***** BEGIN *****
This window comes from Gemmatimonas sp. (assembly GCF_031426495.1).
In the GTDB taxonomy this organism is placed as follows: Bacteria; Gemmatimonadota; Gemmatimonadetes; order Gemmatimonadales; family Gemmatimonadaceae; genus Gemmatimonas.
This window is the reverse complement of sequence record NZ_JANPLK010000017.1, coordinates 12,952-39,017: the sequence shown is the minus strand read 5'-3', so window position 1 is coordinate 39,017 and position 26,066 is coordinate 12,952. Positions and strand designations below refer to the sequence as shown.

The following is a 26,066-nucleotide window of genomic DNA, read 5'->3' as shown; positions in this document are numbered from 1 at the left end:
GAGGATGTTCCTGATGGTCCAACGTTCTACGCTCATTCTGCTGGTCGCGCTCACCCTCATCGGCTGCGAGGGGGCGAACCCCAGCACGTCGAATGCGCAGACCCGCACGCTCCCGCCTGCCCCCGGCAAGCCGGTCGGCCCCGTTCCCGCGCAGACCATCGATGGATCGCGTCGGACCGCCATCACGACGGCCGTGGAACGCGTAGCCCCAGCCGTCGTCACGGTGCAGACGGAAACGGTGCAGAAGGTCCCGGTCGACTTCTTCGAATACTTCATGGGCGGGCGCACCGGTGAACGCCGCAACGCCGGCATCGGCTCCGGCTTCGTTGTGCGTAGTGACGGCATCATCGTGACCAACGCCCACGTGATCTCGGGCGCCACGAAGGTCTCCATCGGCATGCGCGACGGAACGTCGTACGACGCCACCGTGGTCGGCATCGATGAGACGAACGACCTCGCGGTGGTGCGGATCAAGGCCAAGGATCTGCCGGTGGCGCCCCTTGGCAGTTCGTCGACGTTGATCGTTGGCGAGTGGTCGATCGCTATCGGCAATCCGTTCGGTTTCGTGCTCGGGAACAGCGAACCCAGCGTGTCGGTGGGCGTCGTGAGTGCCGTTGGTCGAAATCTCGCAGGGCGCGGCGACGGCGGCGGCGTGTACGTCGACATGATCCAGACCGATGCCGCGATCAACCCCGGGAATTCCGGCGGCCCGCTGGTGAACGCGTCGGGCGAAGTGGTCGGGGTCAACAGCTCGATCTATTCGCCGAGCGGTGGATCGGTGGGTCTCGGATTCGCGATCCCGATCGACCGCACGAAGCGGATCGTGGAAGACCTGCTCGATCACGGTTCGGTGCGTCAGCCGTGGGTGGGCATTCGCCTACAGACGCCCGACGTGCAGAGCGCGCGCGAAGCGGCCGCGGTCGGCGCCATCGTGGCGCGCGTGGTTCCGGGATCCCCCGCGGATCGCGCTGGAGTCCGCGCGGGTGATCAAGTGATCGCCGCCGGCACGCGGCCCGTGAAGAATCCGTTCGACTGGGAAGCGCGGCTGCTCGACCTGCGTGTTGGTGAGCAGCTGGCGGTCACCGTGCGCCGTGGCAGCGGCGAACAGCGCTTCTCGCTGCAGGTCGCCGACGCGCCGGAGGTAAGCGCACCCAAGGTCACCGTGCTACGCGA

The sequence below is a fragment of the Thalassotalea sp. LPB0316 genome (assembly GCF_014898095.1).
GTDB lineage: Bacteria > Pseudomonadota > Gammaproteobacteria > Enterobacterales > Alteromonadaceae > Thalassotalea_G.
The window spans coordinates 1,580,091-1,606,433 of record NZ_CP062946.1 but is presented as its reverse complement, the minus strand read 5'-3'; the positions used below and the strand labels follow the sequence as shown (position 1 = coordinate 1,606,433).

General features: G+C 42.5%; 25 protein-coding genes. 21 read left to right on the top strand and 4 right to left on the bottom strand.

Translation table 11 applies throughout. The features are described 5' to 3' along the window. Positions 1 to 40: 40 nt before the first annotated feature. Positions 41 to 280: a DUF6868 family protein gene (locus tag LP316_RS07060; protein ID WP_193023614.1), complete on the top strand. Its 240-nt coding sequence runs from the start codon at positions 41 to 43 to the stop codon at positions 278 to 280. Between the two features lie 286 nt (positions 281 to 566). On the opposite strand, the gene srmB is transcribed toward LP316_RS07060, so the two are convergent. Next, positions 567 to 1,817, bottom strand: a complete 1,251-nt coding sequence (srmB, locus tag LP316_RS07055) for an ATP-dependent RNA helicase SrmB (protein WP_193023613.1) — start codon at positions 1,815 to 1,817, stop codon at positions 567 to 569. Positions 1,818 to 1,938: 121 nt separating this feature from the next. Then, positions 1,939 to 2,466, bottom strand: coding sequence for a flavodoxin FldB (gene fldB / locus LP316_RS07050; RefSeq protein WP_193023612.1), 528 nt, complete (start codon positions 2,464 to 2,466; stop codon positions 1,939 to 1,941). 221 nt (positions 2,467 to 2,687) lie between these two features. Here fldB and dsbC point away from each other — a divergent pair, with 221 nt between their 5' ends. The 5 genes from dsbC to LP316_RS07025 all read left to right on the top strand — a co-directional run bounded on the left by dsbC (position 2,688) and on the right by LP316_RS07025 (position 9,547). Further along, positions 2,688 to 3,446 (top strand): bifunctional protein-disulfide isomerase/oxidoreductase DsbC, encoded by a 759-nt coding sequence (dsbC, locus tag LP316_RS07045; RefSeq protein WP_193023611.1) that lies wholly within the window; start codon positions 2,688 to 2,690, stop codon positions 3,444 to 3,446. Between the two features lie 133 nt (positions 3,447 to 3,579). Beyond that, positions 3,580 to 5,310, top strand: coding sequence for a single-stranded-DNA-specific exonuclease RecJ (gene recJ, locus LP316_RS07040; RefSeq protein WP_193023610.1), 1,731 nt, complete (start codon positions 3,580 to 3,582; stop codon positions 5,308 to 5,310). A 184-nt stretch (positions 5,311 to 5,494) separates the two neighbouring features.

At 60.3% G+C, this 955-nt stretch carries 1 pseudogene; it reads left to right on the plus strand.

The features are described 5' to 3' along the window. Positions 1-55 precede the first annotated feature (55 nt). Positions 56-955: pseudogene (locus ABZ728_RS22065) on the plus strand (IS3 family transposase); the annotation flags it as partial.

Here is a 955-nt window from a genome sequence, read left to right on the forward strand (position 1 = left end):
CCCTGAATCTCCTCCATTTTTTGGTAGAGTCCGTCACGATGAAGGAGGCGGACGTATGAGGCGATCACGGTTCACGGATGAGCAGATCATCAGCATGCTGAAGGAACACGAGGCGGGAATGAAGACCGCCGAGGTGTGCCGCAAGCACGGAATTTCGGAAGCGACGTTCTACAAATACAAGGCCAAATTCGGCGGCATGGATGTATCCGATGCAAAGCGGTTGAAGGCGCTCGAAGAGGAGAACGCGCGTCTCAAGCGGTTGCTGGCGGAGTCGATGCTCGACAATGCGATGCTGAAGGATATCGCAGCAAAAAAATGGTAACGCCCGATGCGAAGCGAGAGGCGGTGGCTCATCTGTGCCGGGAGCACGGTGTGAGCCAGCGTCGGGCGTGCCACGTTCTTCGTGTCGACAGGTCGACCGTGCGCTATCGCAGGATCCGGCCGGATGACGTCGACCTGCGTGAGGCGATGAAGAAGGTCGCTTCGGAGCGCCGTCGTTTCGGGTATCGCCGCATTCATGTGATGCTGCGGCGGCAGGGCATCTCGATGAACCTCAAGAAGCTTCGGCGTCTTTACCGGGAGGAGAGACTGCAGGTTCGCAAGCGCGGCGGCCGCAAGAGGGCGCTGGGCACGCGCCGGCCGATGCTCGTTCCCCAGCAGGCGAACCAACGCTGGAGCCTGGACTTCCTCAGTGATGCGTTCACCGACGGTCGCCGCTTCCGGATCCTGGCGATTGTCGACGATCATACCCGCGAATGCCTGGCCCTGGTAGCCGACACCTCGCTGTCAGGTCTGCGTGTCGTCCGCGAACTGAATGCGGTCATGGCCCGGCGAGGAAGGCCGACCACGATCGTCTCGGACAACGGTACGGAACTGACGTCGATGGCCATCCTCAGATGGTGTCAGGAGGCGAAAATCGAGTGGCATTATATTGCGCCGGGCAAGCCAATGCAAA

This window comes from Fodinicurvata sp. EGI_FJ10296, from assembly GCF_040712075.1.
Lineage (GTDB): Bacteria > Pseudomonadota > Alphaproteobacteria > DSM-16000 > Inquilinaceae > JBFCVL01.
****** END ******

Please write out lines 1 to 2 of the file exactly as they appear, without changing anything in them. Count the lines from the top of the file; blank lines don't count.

This window comes from Gemmatimonas sp. (assembly GCF_031426495.1).
In the GTDB taxonomy this organism is placed as follows: Bacteria; Gemmatimonadota; Gemmatimonadetes; order Gemmatimonadales; family Gemmatimonadaceae; genus Gemmatimonas.